I've been reading the blog Handbook of Nature Study's Green Hour Challenge post for this week and thinking about our pumpkin seeds. Barb is keeping nature journals with her children "using Anna Comstock's book Handbook of Nature Study as our textbook and the great outdoors as our classroom". She suggests planting sunflower seeds this week for the challenge, so that you and your children can study them all summer long.
We don't have sunflowers this year, but we planted pumpkin seeds. When my oldest son Buster was about four we planted pumpkin seeds and it was so exciting watching them grow over the summer. The vines expanded all across the back of the lawn and in the fall we had a couple really beautiful jack o'lantern pumpkins. I wanted to try it again with my currently young guys.
We planted Veggie Tales Jack O'Lantern Pumpkin seeds from Ferry Morse about two weeks ago. Buddy and Punkin love their daily chore of watering the seedlings. They can't get over how exciting it is to see them grow bigger day by day.
The fabulous thing about pumpkins is that they are so big. The leaves are enormous and the growth is so rapid even a little kid can see the difference from one day to the next. I am not sure we have enough sun in our yard to get many big pumpkins, but we planted them in the sunniest spots we could find; two plants in the side yard and two in the back of the lawn near the fence. One of my friends said she planted pumpkins last year and they climbed up in her tree. They do take a lot of space!
We have a few books to read about kids growing pumpkins: Farmer Boy has Alonzo growing milk-fed pumpkins for the fair, the Berenstain Bears and the Prize Pumpkin, and a board book called The Little Pumpkin Book that I found at a second-hand sale years ago.
If you want to do more nature study and play with your children I suggest the following links: National Wildlife Federations' Green Hour, the No Child Left Inside Coalition, and the Handbook of Nature Study blog. This post is submitted to challenge #16.
Whatever is going on in your garden this week, I hope you'll put it in Mr. Linky and leave a comment so we can all come visit on my Sunday Garden Tour!
Your pumpkins look great! We like to grow pumpkins too for all the same reasons. They are pretty invincible as far as care and they love the heat so we almost always have success.
Thanks for joining us,
Barb-Harmony Art Mom
Just wanted to throw in a recommendation for Me and the Pumpkin Queen by Marlane Kennedy. It is wonderful, about a girl who is obsessed with trying to grow a prize-winning giant pumpkin.
I planted Jack O'Lantern pumpkins for the first time this year, so I am glad to hear they are hardy. I am hoping our adoption will be somewhat settled by fall so I will have some little people to help me carve them up! A neighbor of mine takes her largest one to school in the fall and has a guessing contest. Whoever can guess the circumference (or is it weight?) of the pumpkin gets to take it home for Halloween.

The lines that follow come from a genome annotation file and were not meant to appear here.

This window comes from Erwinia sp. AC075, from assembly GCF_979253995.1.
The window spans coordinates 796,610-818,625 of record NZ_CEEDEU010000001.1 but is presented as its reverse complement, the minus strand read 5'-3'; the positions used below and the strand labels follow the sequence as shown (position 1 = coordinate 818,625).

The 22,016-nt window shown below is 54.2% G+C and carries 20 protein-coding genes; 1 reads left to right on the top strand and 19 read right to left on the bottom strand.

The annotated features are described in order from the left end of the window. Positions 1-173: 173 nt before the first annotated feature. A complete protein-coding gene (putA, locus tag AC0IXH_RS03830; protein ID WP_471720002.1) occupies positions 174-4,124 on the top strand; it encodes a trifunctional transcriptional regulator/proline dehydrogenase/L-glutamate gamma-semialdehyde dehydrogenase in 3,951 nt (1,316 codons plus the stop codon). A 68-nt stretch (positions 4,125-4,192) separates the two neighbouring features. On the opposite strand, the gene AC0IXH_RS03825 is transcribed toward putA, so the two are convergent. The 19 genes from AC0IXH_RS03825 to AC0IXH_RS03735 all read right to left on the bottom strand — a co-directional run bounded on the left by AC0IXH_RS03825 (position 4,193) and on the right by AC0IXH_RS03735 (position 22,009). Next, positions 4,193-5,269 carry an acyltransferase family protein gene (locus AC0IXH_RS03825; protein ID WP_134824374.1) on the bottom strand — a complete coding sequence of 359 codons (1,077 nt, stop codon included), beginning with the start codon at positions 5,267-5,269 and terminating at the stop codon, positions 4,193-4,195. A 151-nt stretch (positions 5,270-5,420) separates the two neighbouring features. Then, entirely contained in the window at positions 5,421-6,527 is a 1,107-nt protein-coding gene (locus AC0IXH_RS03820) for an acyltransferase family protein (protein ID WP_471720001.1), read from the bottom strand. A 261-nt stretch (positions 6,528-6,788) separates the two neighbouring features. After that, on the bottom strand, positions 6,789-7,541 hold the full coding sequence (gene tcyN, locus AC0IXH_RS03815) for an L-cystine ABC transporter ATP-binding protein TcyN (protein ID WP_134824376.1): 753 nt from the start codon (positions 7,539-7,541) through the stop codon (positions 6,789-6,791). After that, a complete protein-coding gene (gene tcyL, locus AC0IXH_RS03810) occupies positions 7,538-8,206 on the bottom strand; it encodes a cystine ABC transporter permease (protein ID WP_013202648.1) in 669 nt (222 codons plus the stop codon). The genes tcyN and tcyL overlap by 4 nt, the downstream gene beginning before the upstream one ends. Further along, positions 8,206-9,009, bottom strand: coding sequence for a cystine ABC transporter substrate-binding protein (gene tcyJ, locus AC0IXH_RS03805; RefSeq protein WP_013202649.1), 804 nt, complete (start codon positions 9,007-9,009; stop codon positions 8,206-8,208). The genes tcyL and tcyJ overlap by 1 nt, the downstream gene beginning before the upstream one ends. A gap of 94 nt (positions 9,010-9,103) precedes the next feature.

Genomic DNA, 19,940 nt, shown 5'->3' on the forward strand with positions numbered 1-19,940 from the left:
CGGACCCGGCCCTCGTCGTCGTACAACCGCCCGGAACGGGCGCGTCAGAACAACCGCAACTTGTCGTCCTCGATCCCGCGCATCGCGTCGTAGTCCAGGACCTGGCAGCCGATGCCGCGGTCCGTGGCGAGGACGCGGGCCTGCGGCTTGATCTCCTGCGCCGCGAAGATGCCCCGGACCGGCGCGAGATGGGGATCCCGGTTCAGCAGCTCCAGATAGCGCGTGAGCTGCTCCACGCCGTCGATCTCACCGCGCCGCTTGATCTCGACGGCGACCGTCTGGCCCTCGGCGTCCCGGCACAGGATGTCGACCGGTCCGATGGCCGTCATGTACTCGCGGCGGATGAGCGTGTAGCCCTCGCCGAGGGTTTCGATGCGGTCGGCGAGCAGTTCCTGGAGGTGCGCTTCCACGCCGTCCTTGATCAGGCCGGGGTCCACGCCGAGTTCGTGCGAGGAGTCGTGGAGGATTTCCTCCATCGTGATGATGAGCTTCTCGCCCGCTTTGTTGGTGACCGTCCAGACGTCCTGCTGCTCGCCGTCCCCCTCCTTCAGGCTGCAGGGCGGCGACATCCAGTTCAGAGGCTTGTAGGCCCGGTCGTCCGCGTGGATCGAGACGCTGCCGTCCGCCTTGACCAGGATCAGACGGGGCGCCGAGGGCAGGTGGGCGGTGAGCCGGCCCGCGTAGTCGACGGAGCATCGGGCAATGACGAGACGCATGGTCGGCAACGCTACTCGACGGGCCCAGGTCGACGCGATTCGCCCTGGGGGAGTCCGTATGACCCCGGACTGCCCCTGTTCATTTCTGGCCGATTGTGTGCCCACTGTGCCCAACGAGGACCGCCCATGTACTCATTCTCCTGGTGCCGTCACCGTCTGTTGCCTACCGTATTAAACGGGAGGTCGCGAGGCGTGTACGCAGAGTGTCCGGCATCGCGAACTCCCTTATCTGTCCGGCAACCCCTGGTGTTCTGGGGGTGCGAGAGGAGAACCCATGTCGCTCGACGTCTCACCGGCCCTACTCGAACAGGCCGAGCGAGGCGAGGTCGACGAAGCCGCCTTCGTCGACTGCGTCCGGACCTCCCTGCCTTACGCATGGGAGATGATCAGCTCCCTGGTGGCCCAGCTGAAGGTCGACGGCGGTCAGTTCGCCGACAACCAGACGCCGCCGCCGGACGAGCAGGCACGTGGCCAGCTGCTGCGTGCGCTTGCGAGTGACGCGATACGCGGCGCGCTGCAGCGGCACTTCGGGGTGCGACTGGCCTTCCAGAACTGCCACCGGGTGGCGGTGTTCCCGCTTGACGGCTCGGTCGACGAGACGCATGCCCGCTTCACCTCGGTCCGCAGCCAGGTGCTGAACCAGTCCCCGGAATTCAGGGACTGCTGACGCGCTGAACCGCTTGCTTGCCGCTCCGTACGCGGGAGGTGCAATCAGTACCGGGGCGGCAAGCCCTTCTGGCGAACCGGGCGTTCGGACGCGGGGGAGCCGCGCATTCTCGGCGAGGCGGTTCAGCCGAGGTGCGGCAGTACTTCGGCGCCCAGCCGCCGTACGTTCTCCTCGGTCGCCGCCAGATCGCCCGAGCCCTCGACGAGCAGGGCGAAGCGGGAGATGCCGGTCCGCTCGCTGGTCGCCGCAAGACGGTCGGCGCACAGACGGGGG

I love it!! My dc and I need to plant some pumpkin seeds! Thanks for the inspiration!! God Bless-Angie in GA
We have planted pumpkins for a few years. This is the first year we haven't. We just don't have space for them in the yard of our new house. My kids loved watching them grow and then got so excited when we got to carve them at Halloween time. We even had one to boil up and make pumpkin muffins, pumpkin waffles and even pumpkin pie with. My husband loved the roasted seeds too. I wonder if Pumpkins would grow in a pot? Maybe I should try it out next year.
We just planted a pumpkin and my girls 2 and 5 are so excited watching them grow. Thanks for sharing on your blog. We were told at the nursery that we need to do some thing to the pumpkin stem to get them to fruit, any suggestions?
Kelly in Tucson
In my experience you don't have to do too much. Make sure the blossoms get pollinated by insects. If you don't have enough of those you can do it yourself with a cotton swab; just dust some pollen from flower to flower. Water it every day. Our pumpkins didn't do too well because they didn't get enough sun. Our yard to too shady.
If you want to have just one really big pumpkin on each vine you pinch off all the blossoms but one. Baby that one and all the fruiting energy goes into one really big pumpkin.
I read in Wilder's Farmer Boy about feeding the pumpkin vine milk by cutting a slit in the vine stem and threading a cotton wick from the slit to a bowl of milk. They said it grew a really huge pumpkin. I've never tried that but maybe that's what you've been told too?
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